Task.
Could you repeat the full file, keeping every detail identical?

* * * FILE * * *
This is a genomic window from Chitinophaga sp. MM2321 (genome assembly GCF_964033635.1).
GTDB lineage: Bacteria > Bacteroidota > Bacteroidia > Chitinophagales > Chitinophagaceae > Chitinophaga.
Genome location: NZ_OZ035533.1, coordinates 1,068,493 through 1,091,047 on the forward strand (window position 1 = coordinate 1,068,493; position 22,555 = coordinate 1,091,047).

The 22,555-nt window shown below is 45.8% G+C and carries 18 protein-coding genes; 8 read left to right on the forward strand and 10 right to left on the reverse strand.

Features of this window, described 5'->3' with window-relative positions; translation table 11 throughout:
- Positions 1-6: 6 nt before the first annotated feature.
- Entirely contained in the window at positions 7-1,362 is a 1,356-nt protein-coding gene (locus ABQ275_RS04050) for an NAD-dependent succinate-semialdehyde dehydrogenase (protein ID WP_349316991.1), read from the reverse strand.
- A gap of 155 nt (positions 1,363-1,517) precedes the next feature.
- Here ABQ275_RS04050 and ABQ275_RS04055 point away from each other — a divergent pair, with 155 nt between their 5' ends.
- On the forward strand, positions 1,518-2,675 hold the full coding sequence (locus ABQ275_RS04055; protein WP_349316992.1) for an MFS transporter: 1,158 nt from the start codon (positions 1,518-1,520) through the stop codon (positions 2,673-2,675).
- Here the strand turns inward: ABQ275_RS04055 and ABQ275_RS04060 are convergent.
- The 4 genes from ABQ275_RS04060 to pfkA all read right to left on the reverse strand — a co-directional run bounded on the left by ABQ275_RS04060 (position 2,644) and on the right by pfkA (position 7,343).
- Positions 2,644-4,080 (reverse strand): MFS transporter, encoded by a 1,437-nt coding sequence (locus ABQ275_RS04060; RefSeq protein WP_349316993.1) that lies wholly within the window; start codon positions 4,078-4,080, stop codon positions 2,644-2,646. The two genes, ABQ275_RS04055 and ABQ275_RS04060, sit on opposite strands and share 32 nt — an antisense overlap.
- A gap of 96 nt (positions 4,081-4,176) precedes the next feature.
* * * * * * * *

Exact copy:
This is a genomic window from Chitinophaga sp. MM2321 (genome assembly GCF_964033635.1).
GTDB lineage: Bacteria > Bacteroidota > Bacteroidia > Chitinophagales > Chitinophagaceae > Chitinophaga.
Genome location: NZ_OZ035533.1, coordinates 1,068,493 through 1,091,047 on the forward strand (window position 1 = coordinate 1,068,493; position 22,555 = coordinate 1,091,047).

The 22,555-nt window shown below is 45.8% G+C and carries 18 protein-coding genes; 8 read left to right on the forward strand and 10 right to left on the reverse strand.

Features of this window, described 5'->3' with window-relative positions; translation table 11 throughout:
- Positions 1-6: 6 nt before the first annotated feature.
- Entirely contained in the window at positions 7-1,362 is a 1,356-nt protein-coding gene (locus ABQ275_RS04050) for an NAD-dependent succinate-semialdehyde dehydrogenase (protein ID WP_349316991.1), read from the reverse strand.
- A gap of 155 nt (positions 1,363-1,517) precedes the next feature.
- Here ABQ275_RS04050 and ABQ275_RS04055 point away from each other — a divergent pair, with 155 nt between their 5' ends.
- On the forward strand, positions 1,518-2,675 hold the full coding sequence (locus ABQ275_RS04055; protein WP_349316992.1) for an MFS transporter: 1,158 nt from the start codon (positions 1,518-1,520) through the stop codon (positions 2,673-2,675).
- Here the strand turns inward: ABQ275_RS04055 and ABQ275_RS04060 are convergent.
- The 4 genes from ABQ275_RS04060 to pfkA all read right to left on the reverse strand — a co-directional run bounded on the left by ABQ275_RS04060 (position 2,644) and on the right by pfkA (position 7,343).
- Positions 2,644-4,080 (reverse strand): MFS transporter, encoded by a 1,437-nt coding sequence (locus ABQ275_RS04060; RefSeq protein WP_349316993.1) that lies wholly within the window; start codon positions 4,078-4,080, stop codon positions 2,644-2,646. The two genes, ABQ275_RS04055 and ABQ275_RS04060, sit on opposite strands and share 32 nt — an antisense overlap.
- A gap of 96 nt (positions 4,081-4,176) precedes the next feature.